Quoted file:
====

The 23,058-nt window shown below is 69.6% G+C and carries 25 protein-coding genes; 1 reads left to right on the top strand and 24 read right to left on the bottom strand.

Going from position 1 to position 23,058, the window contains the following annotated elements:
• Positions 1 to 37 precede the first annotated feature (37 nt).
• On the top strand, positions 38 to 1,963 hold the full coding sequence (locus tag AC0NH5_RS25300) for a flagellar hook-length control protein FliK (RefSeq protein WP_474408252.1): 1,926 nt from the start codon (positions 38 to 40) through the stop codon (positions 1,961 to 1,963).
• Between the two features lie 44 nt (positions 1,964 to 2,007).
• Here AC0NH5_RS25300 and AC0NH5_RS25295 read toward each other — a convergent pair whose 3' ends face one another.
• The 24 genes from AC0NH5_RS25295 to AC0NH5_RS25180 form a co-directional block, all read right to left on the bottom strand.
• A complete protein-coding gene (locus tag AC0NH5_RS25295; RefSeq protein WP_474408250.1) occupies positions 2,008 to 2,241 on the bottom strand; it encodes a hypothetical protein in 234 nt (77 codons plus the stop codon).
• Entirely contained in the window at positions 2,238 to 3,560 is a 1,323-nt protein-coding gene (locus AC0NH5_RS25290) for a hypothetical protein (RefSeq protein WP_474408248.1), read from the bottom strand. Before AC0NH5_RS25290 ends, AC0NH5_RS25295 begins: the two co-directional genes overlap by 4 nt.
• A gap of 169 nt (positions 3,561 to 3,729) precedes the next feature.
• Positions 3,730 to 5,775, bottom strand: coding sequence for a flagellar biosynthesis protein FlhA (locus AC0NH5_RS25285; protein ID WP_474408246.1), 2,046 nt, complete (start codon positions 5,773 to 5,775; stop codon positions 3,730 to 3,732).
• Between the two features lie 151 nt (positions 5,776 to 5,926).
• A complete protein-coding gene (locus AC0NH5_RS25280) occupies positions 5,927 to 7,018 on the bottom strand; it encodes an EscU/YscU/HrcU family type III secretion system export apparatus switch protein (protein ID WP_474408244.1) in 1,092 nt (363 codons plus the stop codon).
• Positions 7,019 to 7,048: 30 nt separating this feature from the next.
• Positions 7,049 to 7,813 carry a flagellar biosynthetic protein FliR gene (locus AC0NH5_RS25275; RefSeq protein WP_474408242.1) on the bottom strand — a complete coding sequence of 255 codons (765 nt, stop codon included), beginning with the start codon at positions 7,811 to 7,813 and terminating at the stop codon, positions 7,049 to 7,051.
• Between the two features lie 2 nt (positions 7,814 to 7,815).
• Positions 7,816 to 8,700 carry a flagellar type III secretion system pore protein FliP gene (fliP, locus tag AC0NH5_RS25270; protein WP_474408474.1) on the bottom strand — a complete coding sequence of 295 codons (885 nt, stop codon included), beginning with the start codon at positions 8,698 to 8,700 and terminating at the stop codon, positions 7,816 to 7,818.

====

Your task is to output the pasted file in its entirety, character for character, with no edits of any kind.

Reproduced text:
The 23,058-nt window shown below is 69.6% G+C and carries 25 protein-coding genes; 1 reads left to right on the top strand and 24 read right to left on the bottom strand.

Going from position 1 to position 23,058, the window contains the following annotated elements:
• Positions 1 to 37 precede the first annotated feature (37 nt).
• On the top strand, positions 38 to 1,963 hold the full coding sequence (locus tag AC0NH5_RS25300) for a flagellar hook-length control protein FliK (RefSeq protein WP_474408252.1): 1,926 nt from the start codon (positions 38 to 40) through the stop codon (positions 1,961 to 1,963).
• Between the two features lie 44 nt (positions 1,964 to 2,007).
• Here AC0NH5_RS25300 and AC0NH5_RS25295 read toward each other — a convergent pair whose 3' ends face one another.
• The 24 genes from AC0NH5_RS25295 to AC0NH5_RS25180 form a co-directional block, all read right to left on the bottom strand.
• A complete protein-coding gene (locus tag AC0NH5_RS25295; RefSeq protein WP_474408250.1) occupies positions 2,008 to 2,241 on the bottom strand; it encodes a hypothetical protein in 234 nt (77 codons plus the stop codon).
• Entirely contained in the window at positions 2,238 to 3,560 is a 1,323-nt protein-coding gene (locus AC0NH5_RS25290) for a hypothetical protein (RefSeq protein WP_474408248.1), read from the bottom strand. Before AC0NH5_RS25290 ends, AC0NH5_RS25295 begins: the two co-directional genes overlap by 4 nt.
• A gap of 169 nt (positions 3,561 to 3,729) precedes the next feature.
• Positions 3,730 to 5,775, bottom strand: coding sequence for a flagellar biosynthesis protein FlhA (locus AC0NH5_RS25285; protein ID WP_474408246.1), 2,046 nt, complete (start codon positions 5,773 to 5,775; stop codon positions 3,730 to 3,732).
• Between the two features lie 151 nt (positions 5,776 to 5,926).
• A complete protein-coding gene (locus AC0NH5_RS25280) occupies positions 5,927 to 7,018 on the bottom strand; it encodes an EscU/YscU/HrcU family type III secretion system export apparatus switch protein (protein ID WP_474408244.1) in 1,092 nt (363 codons plus the stop codon).
• Positions 7,019 to 7,048: 30 nt separating this feature from the next.
• Positions 7,049 to 7,813 carry a flagellar biosynthetic protein FliR gene (locus AC0NH5_RS25275; RefSeq protein WP_474408242.1) on the bottom strand — a complete coding sequence of 255 codons (765 nt, stop codon included), beginning with the start codon at positions 7,811 to 7,813 and terminating at the stop codon, positions 7,049 to 7,051.
• Between the two features lie 2 nt (positions 7,814 to 7,815).
• Positions 7,816 to 8,700 carry a flagellar type III secretion system pore protein FliP gene (fliP, locus tag AC0NH5_RS25270; protein WP_474408474.1) on the bottom strand — a complete coding sequence of 295 codons (885 nt, stop codon included), beginning with the start codon at positions 8,698 to 8,700 and terminating at the stop codon, positions 7,816 to 7,818.